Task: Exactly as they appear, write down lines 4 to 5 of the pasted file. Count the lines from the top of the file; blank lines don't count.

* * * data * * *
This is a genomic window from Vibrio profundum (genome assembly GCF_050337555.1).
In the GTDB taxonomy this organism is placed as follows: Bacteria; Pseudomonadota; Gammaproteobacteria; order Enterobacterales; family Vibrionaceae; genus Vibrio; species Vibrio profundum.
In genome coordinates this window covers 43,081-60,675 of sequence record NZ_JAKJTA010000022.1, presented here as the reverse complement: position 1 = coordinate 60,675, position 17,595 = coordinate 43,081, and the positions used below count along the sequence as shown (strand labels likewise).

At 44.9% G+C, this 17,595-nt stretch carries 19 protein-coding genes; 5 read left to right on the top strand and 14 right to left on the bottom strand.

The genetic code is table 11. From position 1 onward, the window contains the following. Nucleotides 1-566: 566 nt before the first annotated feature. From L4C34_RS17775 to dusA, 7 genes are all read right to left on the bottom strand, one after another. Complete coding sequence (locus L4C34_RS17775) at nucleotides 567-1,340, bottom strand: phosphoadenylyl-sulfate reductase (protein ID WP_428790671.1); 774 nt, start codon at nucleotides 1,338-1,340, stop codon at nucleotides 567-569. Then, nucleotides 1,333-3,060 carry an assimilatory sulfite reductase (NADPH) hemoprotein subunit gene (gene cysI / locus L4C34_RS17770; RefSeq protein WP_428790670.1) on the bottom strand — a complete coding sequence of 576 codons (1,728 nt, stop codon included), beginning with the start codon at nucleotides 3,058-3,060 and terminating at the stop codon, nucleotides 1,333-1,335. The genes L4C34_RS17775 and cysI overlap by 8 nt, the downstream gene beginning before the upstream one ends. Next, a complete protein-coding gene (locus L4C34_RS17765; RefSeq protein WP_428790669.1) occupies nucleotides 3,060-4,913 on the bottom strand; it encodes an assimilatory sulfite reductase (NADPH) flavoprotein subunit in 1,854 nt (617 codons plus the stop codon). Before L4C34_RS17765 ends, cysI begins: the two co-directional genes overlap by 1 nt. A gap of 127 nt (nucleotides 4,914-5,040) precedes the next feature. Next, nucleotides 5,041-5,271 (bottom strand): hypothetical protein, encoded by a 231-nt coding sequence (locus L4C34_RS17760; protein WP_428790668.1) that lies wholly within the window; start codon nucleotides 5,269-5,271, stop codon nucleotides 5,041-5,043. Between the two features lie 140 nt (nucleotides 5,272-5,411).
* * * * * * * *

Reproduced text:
At 44.9% G+C, this 17,595-nt stretch carries 19 protein-coding genes; 5 read left to right on the top strand and 14 right to left on the bottom strand.

The genetic code is table 11. From position 1 onward, the window contains the following. Nucleotides 1-566: 566 nt before the first annotated feature. From L4C34_RS17775 to dusA, 7 genes are all read right to left on the bottom strand, one after another. Complete coding sequence (locus L4C34_RS17775) at nucleotides 567-1,340, bottom strand: phosphoadenylyl-sulfate reductase (protein ID WP_428790671.1); 774 nt, start codon at nucleotides 1,338-1,340, stop codon at nucleotides 567-569. Then, nucleotides 1,333-3,060 carry an assimilatory sulfite reductase (NADPH) hemoprotein subunit gene (gene cysI / locus L4C34_RS17770; RefSeq protein WP_428790670.1) on the bottom strand — a complete coding sequence of 576 codons (1,728 nt, stop codon included), beginning with the start codon at nucleotides 3,058-3,060 and terminating at the stop codon, nucleotides 1,333-1,335. The genes L4C34_RS17775 and cysI overlap by 8 nt, the downstream gene beginning before the upstream one ends. Next, a complete protein-coding gene (locus L4C34_RS17765; RefSeq protein WP_428790669.1) occupies nucleotides 3,060-4,913 on the bottom strand; it encodes an assimilatory sulfite reductase (NADPH) flavoprotein subunit in 1,854 nt (617 codons plus the stop codon). Before L4C34_RS17765 ends, cysI begins: the two co-directional genes overlap by 1 nt. A gap of 127 nt (nucleotides 4,914-5,040) precedes the next feature. Next, nucleotides 5,041-5,271 (bottom strand): hypothetical protein, encoded by a 231-nt coding sequence (locus L4C34_RS17760; protein WP_428790668.1) that lies wholly within the window; start codon nucleotides 5,269-5,271, stop codon nucleotides 5,041-5,043. Between the two features lie 140 nt (nucleotides 5,272-5,411).